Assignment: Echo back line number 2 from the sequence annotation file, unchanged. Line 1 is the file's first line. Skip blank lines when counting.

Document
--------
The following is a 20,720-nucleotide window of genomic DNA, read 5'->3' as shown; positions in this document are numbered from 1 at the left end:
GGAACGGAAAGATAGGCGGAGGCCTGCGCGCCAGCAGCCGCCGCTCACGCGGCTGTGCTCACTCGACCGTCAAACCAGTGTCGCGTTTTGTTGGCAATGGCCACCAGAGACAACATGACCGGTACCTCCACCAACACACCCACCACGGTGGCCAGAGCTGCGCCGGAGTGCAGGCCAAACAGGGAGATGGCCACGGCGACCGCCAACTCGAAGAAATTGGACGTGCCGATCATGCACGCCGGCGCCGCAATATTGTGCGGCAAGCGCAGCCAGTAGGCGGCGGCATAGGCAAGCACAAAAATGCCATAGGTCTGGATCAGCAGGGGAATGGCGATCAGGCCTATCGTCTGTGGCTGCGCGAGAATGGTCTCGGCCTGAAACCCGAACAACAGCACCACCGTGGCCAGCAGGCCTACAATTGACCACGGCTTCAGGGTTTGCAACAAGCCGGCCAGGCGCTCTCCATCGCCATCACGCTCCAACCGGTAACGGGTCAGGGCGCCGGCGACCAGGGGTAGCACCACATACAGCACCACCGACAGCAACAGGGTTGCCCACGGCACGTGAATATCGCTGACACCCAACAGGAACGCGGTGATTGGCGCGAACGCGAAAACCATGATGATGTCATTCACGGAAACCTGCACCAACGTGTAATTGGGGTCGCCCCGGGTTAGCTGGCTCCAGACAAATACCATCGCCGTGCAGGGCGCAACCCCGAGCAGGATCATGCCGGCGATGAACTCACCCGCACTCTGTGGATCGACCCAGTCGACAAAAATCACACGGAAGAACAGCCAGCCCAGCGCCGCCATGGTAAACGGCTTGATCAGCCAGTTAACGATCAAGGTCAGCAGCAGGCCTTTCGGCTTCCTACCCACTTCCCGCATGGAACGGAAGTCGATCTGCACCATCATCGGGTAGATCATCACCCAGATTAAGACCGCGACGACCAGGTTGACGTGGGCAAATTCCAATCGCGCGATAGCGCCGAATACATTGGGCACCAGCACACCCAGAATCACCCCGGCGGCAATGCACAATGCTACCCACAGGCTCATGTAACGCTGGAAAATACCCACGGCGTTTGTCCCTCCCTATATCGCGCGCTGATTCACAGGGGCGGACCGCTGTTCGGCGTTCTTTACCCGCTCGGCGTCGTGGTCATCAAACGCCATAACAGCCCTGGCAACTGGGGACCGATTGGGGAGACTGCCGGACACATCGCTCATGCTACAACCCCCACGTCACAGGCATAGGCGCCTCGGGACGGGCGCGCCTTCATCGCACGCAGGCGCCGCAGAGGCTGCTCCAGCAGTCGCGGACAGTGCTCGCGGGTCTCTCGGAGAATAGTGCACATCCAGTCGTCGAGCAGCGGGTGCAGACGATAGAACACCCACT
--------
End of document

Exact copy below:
GGAACGGAAAGATAGGCGGAGGCCTGCGCGCCAGCAGCCGCCGCTCACGCGGCTGTGCTCACTCGACCGTCAAACCAGTGTCGCGTTTTGTTGGCAATGGCCACCAGAGACAACATGACCGGTACCTCCACCAACACACCCACCACGGTGGCCAGAGCTGCGCCGGAGTGCAGGCCAAACAGGGAGATGGCCACGGCGACCGCCAACTCGAAGAAATTGGACGTGCCGATCATGCACGCCGGCGCCGCAATATTGTGCGGCAAGCGCAGCCAGTAGGCGGCGGCATAGGCAAGCACAAAAATGCCATAGGTCTGGATCAGCAGGGGAATGGCGATCAGGCCTATCGTCTGTGGCTGCGCGAGAATGGTCTCGGCCTGAAACCCGAACAACAGCACCACCGTGGCCAGCAGGCCTACAATTGACCACGGCTTCAGGGTTTGCAACAAGCCGGCCAGGCGCTCTCCATCGCCATCACGCTCCAACCGGTAACGGGTCAGGGCGCCGGCGACCAGGGGTAGCACCACATACAGCACCACCGACAGCAACAGGGTTGCCCACGGCACGTGAATATCGCTGACACCCAACAGGAACGCGGTGATTGGCGCGAACGCGAAAACCATGATGATGTCATTCACGGAAACCTGCACCAACGTGTAATTGGGGTCGCCCCGGGTTAGCTGGCTCCAGACAAATACCATCGCCGTGCAGGGCGCAACCCCGAGCAGGATCATGCCGGCGATGAACTCACCCGCACTCTGTGGATCGACCCAGTCGACAAAAATCACACGGAAGAACAGCCAGCCCAGCGCCGCCATGGTAAACGGCTTGATCAGCCAGTTAACGATCAAGGTCAGCAGCAGGCCTTTCGGCTTCCTACCCACTTCCCGCATGGAACGGAAGTCGATCTGCACCATCATCGGGTAGATCATCACCCAGATTAAGACCGCGACGACCAGGTTGACGTGGGCAAATTCCAATCGCGCGATAGCGCCGAATACATTGGGCACCAGCACACCCAGAATCACCCCGGCGGCAATGCACAATGCTACCCACAGGCTCATGTAACGCTGGAAAATACCCACGGCGTTTGTCCCTCCCTATATCGCGCGCTGATTCACAGGGGCGGACCGCTGTTCGGCGTTCTTTACCCGCTCGGCGTCGTGGTCATCAAACGCCATAACAGCCCTGGCAACTGGGGACCGATTGGGGAGACTGCCGGACACATCGCTCATGCTACAACCCCCACGTCACAGGCATAGGCGCCTCGGGACGGGCGCGCCTTCATCGCACGCAGGCGCCGCAGAGGCTGCTCCAGCAGTCGCGGACAGTGCTCGCGGGTCTCTCGGAGAATAGTGCACATCCAGTCGTCGAGCAGCGGGTGCAGACGATAGAACACCCACT